Java EE 7 Now in Public Review
- By John K. Waters
- January 16, 2013
The public review process for the Java Enterprise Edition 7 (Java EE 7) specification is currently underway. Being developed as JSR 342, the Java EE 7 spec is available to anyone who wants to kick its tires until February 11. The new spec is scheduled for release this spring.
Topping the list of changes/enhancements in this release of the enterprise Java spec are simplification, productivity, and support for a number of Web standards, including HTML5, Web Sockets, JSON and a modern HTTP client API.
This release also "lays the groundwork" for better cloud support in Java EE 8. The JSR cites the need for "enhancements to the platform for use in cloud environments in a future Java EE 8 release." The spec addresses such issues as resource definition metadata, improved security configuration and database schema generation.
Oracle has been talking about cloud enhancements in the enterprise Java spec for more than a year. During his 2011 JavaOne keynote, Cameron Purdy, vice president of development at Oracle, said that, although Java EE was probably then behind the curve on cloud, it was the best place from which to standardize.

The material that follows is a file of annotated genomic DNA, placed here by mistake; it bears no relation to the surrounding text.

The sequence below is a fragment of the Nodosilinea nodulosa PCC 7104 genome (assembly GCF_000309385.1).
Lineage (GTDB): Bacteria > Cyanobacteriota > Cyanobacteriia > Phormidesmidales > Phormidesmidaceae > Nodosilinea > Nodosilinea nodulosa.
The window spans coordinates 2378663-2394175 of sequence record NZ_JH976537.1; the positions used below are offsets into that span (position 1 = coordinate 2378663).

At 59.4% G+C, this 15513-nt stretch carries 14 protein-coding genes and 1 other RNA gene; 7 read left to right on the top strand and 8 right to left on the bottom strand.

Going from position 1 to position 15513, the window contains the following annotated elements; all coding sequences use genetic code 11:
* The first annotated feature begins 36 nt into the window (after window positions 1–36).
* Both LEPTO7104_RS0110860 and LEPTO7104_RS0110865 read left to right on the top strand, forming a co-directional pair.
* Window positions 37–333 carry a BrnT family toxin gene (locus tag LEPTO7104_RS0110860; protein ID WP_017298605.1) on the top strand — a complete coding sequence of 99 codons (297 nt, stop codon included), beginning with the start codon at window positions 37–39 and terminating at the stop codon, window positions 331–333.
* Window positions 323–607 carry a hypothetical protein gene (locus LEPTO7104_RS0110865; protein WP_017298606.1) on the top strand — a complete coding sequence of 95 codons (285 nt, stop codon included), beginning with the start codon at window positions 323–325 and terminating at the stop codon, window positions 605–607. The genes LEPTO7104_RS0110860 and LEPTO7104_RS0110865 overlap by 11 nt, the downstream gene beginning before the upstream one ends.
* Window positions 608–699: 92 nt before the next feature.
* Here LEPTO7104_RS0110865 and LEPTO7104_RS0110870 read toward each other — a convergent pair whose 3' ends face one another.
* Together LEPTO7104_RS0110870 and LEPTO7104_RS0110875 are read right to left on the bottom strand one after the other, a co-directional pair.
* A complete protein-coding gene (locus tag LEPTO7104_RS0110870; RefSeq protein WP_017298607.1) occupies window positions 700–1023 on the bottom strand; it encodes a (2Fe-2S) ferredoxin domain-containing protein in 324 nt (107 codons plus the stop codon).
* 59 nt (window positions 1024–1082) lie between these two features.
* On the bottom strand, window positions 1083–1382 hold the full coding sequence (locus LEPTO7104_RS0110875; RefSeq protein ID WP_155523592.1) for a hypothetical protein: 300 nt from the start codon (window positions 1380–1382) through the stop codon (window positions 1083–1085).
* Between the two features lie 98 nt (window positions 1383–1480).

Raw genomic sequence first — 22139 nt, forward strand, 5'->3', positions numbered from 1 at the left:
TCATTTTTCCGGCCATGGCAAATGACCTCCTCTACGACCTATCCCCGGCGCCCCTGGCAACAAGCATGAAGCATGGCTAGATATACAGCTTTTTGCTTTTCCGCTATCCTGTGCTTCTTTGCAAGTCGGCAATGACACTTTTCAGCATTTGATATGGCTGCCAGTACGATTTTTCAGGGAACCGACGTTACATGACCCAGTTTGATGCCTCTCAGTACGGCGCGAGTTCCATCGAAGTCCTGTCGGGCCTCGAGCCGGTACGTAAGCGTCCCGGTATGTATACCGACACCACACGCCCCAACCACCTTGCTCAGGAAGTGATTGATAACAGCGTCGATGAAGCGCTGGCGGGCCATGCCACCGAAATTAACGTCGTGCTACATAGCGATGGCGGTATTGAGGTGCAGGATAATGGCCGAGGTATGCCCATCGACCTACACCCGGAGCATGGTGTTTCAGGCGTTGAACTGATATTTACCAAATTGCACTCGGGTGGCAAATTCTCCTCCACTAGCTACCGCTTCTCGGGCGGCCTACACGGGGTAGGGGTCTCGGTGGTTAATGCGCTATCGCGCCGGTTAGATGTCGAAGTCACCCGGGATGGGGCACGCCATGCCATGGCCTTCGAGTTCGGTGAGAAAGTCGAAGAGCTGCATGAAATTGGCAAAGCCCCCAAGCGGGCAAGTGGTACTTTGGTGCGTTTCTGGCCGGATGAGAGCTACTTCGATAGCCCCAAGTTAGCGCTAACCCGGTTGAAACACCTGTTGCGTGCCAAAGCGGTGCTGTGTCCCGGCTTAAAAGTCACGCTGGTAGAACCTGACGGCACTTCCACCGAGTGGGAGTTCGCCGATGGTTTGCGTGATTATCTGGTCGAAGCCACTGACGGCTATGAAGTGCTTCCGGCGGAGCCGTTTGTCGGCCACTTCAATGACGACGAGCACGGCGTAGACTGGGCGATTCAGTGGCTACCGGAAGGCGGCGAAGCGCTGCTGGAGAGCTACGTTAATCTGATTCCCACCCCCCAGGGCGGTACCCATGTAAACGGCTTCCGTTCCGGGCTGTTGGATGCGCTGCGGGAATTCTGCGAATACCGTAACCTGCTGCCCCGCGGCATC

"The question we have to answer is, How do we create the next generation of the Java EE platform that is geared for the style of application and the infrastructure represented by cloud computing environments?" he said. "We’re talking about being able to run on any of the Infrastructure-as-a-Service offerings, for example, being able to create application containers that run on anything from EC2 to private cloud infrastructures, all the way down to virtualization technologies."
The cloud focus of this release takes in resource definition metadata, improved security configuration and database schema generation.
Ease of development is another priority in this release, which will include a revised and greatly simplified Java Message Service (JMS) 2.0 API.
The new spec also enhances the CDI dependency injection facility introduced in Java EE 6. CDI–Content and Dependency Injection is a standards-based, modern programming framework designed to make it easier for developers to build dynamic applications. The JSR includes under "ease of development" ease of deployment, which in this release involves a broadening of the resource definition facilities (which were part of Java EE 6) to "encompass more of the standard platform resource types." This release will also provide default database and JMS connection factory resources, and improved configuration of application security.
The Java Community Process (JCP) requires a 30- 90-day period during which the general public can review and comment on any draft specification.
John K. Waters is the editor in chief of a number of Converge360.com sites, with a focus on high-end development, AI and future tech. He's been writing about cutting-edge technologies and culture of Silicon Valley for more than two decades, and he's written more than a dozen books. He also co-scripted the documentary film Silicon Valley: A 100 Year Renaissance, which aired on PBS. He can be reached at [email protected].